Besides, if we know anything about tennis, it's that change comes slowly—if at all. Take Williams. Two years ago she was defaulted out of the Open semis and fined $10,000 for threatening to jam a ball down a lineswoman's throat. Still on Grand Slam probation for that, the 29-year-old Williams played this year's Open on blood thinners because of a pulmonary embolism for which she was hospitalized last March. She won six matches without losing a set, said she'd gained perspective and chided journalists for asking about the meltdown. "I'm so over it," she said. "I've died and basically come back, and nobody's really writing or thinking about that."
On Saturday, Williams took apart top seed Caroline Wozniacki and looked like a prohibitive favorite to win the final. Instead, Stosur easily claimed the first set and jumped to break point in the first game of the second. Then Williams, serving at 30--40, hammered a forehand and screamed "Come on!" before her apparent winner hit the ground. Asderaki could have ordered a replay for this "vocal hindrance" but gave the point (and thus the game) to Stosur. Williams approached the chair, squinted and said, "Aren't you the one that screwed me over last time here? [Asderaki was not.] You have it out for me, and I promise you that's not cool."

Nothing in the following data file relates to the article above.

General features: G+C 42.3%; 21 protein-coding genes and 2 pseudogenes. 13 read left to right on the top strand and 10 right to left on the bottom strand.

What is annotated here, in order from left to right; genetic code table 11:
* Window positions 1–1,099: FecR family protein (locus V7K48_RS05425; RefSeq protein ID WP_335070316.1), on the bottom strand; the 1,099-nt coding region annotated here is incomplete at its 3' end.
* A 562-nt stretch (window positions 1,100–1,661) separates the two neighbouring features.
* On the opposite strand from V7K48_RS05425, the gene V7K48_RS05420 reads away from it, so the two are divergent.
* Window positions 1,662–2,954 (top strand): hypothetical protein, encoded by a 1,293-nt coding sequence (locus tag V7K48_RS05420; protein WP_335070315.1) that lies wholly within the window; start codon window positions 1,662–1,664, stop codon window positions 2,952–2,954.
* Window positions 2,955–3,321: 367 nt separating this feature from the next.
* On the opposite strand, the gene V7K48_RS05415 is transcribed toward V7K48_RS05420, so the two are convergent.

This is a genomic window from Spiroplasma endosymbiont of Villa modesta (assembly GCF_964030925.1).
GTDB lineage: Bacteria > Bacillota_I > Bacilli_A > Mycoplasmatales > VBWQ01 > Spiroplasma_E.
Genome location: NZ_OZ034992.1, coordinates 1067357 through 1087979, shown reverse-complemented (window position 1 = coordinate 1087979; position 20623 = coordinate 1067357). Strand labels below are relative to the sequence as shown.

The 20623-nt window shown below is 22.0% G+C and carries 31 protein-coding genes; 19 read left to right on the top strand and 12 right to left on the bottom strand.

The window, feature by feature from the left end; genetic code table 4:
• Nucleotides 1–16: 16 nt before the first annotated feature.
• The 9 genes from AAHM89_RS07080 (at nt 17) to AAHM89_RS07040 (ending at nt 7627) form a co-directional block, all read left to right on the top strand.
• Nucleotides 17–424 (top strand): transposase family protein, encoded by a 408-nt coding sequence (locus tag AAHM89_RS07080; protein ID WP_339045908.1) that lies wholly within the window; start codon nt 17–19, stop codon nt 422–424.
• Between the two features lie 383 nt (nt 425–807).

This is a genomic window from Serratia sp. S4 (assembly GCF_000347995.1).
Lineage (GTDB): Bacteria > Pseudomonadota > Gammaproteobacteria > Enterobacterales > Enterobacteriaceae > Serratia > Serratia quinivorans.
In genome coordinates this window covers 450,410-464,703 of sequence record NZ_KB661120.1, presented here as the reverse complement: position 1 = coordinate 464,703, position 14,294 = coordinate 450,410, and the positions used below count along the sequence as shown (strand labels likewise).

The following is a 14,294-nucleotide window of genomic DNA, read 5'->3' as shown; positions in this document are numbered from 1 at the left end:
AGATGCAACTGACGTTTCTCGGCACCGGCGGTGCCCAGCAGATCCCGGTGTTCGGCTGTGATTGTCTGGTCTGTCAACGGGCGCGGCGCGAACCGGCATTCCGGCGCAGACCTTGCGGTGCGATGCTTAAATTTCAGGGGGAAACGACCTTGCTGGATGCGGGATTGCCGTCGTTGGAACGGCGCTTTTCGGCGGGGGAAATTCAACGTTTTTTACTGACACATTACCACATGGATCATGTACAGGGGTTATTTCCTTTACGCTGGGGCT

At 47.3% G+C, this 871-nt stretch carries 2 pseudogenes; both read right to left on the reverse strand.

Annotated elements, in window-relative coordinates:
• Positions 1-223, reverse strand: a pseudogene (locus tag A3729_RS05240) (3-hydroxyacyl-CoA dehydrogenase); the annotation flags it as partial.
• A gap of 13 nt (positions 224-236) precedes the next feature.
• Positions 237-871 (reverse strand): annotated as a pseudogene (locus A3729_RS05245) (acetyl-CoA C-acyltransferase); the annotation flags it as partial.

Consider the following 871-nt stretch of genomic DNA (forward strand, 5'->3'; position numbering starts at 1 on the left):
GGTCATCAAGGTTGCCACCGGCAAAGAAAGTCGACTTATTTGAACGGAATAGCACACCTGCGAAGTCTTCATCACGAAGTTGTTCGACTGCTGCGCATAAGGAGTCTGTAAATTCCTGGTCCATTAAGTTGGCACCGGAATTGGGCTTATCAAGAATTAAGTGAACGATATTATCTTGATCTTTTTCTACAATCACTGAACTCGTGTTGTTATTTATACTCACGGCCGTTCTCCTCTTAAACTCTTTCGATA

Boos rained down as Williams crossed the net. She turned and, booing too, gave a thumbs-down to Asderaki. After smacking a forehand to win the first point on Stosur's serve, she waved her racket and yelled at the umpire, "I hate you!" Asderaki hit her with a code violation. On the ensuing changeover Williams told Asderaki she was "totally out of control," a "hater" and "unattractive inside." She said, "Don't look at me. Because I'm not the one. Don't look my way." (On Monday the USTA decided this verbal abuse didn't rise to the level of a "major offense," fined Williams $2,000 and declared the matter closed.)
After the match, Williams plopped down in a chair next to Stosur and congratulated her. "She was very gracious," Stosur said. "It definitely surprised me."
Williams arrived at her press conference smiling. She smiled when she said Stosur had outplayed her; she smiled when she said, "Every time I lose, I get better. So watch out." It was all very odd, unless you consider the context. Williams and the Open are made for each other. Both are stormy and oblivious and give every indication of not having learned a thing.
"THERE'S MORE TO WINNING THIS TOURNAMENT THAN JUST PLAYING TENNIS," CONNORS SAYS. "IT'S SUPPOSED TO BE HARD."